Why Couldn’t the Kohanim Burn Olive or Grape Wood on the Altar

Thoughts on Tamid Chapter 2 Mishnah 3

In our study of Tamid Chapter 2 Mishnah 3, we learned that all forms of wood were permissible to burn on the altar except for olive wood and grape vines. I noted two possible reasons for these exceptions suggested by the Bartenura:

  1. Because of yishuv eretz yisrael – these two types of trees were too important for the settling of the land to cut down for kindling
  2. Because they burn down too quickly (a quick internet check reveals that this is not accurate)

Jacob Licht of Washington sent me a fascinating suggestion. He writes:

I’ve been thinking about this lately regarding ‘tiroshcha v’yizharecha‘ in the Shema. Olives and grapes are very important since they represent human perfection of nature (v’kivshuha?). Olives are never consumed straight from the tree and are always brined or pressed into oil. Similarly, wine is an elevation, or perfection of grapes. So, when the Shema says tiroshcha v’yitzharecha instead of gafnecha v’zeitecha, it’s aiming high and encouraging a uniquely human reward for mitzvah observance. Animals don’t consume brined olives, olive oil or wine, and these represent human’s fulfillment of G-d’s brachot to us. Also, we aren’t promised the tirosh and yitzhar, rather the rain to grow the crops which we then transform into elevated foods.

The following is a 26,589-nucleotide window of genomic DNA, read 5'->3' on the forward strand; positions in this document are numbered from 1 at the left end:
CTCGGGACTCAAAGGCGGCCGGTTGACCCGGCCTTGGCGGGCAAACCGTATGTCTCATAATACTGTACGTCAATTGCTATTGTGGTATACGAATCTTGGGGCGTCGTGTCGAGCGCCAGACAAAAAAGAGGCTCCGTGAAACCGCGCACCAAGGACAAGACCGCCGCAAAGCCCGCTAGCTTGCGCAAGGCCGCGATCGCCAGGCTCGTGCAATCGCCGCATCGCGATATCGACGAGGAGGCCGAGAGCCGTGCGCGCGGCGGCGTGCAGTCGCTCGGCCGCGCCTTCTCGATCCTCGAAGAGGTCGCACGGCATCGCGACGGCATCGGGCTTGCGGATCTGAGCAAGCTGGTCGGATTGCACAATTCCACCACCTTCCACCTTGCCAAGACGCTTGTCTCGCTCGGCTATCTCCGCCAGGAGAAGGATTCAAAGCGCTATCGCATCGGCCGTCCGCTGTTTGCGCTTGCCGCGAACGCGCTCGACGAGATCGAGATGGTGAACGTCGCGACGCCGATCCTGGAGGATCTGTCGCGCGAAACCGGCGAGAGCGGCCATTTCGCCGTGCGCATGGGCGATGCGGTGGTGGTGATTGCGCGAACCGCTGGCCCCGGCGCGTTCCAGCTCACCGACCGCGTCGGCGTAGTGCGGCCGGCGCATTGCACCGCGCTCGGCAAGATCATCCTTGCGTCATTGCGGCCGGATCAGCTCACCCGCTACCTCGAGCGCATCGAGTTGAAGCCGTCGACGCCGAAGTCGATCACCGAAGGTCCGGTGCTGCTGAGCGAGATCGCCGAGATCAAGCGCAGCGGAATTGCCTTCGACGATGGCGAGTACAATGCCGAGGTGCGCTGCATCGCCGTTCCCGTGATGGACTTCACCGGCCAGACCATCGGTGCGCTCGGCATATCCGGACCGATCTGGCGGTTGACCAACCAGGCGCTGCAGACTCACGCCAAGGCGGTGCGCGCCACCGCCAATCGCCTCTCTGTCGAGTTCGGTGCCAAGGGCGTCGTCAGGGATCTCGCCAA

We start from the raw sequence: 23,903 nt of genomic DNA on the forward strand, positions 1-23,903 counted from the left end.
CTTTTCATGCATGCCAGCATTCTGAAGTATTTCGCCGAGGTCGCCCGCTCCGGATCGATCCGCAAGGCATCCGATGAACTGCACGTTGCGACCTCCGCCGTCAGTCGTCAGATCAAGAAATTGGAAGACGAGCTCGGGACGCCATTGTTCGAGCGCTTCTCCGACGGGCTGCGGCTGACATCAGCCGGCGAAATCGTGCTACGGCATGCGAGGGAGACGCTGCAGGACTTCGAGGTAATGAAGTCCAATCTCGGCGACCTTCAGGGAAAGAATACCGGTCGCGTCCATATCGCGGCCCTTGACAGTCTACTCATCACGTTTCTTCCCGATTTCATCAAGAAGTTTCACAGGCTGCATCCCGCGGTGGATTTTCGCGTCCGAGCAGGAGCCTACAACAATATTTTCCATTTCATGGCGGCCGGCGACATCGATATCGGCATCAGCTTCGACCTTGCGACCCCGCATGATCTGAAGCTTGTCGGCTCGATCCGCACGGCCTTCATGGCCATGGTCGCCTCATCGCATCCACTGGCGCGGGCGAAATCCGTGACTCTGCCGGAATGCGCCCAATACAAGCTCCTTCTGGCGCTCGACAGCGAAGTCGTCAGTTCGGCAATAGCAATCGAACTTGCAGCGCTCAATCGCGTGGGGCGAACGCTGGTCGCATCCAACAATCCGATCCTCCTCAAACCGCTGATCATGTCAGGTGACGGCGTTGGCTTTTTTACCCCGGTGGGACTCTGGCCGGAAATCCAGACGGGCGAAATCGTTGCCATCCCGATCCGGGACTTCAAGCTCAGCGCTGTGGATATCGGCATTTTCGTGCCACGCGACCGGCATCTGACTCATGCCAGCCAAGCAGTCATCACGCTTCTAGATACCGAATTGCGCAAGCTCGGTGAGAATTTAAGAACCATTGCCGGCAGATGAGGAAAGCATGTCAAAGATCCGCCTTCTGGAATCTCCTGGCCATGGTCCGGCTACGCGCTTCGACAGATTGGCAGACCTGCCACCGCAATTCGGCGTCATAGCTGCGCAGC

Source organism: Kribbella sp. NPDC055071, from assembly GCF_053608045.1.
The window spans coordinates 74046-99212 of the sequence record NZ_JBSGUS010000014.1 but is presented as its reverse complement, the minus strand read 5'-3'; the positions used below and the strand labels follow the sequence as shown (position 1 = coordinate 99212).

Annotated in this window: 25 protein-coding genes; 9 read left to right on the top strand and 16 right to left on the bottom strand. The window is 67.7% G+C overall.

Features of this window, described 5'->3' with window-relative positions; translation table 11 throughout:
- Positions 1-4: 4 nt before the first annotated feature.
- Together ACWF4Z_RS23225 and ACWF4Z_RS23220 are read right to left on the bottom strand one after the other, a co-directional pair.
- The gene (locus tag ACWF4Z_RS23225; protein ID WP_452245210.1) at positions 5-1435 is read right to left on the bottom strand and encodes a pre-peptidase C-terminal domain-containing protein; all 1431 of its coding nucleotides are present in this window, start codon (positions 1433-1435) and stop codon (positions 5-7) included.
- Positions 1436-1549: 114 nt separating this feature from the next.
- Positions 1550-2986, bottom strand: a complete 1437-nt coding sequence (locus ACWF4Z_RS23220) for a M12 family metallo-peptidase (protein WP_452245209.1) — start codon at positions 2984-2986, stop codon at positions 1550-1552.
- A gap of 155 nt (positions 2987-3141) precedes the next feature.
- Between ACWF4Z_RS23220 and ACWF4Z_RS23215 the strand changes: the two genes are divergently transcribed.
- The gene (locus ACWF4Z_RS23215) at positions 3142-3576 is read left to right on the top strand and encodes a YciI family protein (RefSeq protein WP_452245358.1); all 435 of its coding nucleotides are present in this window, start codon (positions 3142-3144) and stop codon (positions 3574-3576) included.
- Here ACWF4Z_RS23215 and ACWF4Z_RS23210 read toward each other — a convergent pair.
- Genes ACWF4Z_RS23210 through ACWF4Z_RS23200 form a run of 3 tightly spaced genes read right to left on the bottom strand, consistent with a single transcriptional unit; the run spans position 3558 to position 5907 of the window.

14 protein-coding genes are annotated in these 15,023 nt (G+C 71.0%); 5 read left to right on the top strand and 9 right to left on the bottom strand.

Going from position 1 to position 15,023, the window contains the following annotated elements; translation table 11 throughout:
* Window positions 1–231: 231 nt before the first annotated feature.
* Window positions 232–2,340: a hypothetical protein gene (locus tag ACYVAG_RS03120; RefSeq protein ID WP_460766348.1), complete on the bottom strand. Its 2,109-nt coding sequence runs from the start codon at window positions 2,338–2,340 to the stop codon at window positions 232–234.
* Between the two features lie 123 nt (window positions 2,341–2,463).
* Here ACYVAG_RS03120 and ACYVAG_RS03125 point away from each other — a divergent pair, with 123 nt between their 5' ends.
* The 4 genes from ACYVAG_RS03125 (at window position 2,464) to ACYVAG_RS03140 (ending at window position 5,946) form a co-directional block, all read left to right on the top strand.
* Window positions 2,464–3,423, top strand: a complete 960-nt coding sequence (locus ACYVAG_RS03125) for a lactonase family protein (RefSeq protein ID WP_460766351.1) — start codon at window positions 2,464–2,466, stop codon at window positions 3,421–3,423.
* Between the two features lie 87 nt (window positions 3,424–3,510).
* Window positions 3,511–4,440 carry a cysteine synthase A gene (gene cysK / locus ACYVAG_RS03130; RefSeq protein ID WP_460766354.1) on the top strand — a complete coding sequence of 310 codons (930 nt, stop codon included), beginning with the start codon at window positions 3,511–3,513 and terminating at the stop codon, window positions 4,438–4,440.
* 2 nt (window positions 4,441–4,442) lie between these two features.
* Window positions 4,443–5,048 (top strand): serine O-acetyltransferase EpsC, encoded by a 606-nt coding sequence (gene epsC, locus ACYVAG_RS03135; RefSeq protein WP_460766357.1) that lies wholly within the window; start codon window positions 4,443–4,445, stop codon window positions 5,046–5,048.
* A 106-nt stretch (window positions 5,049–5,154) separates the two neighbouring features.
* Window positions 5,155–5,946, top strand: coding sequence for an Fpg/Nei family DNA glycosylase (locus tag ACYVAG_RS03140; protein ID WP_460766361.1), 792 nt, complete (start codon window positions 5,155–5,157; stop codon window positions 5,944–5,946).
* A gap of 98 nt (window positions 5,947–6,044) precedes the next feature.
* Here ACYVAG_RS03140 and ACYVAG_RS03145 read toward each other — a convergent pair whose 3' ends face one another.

Thus, olive and grape wood might be prohibited because they represent our obligation to elevate that which good gives us, and must not be used simply as fuel for the fire on the altar. It’s useful to note that olive oil was used in the Korban Minchah (sometimes even offered alone), and wine was offered on the altar as well!

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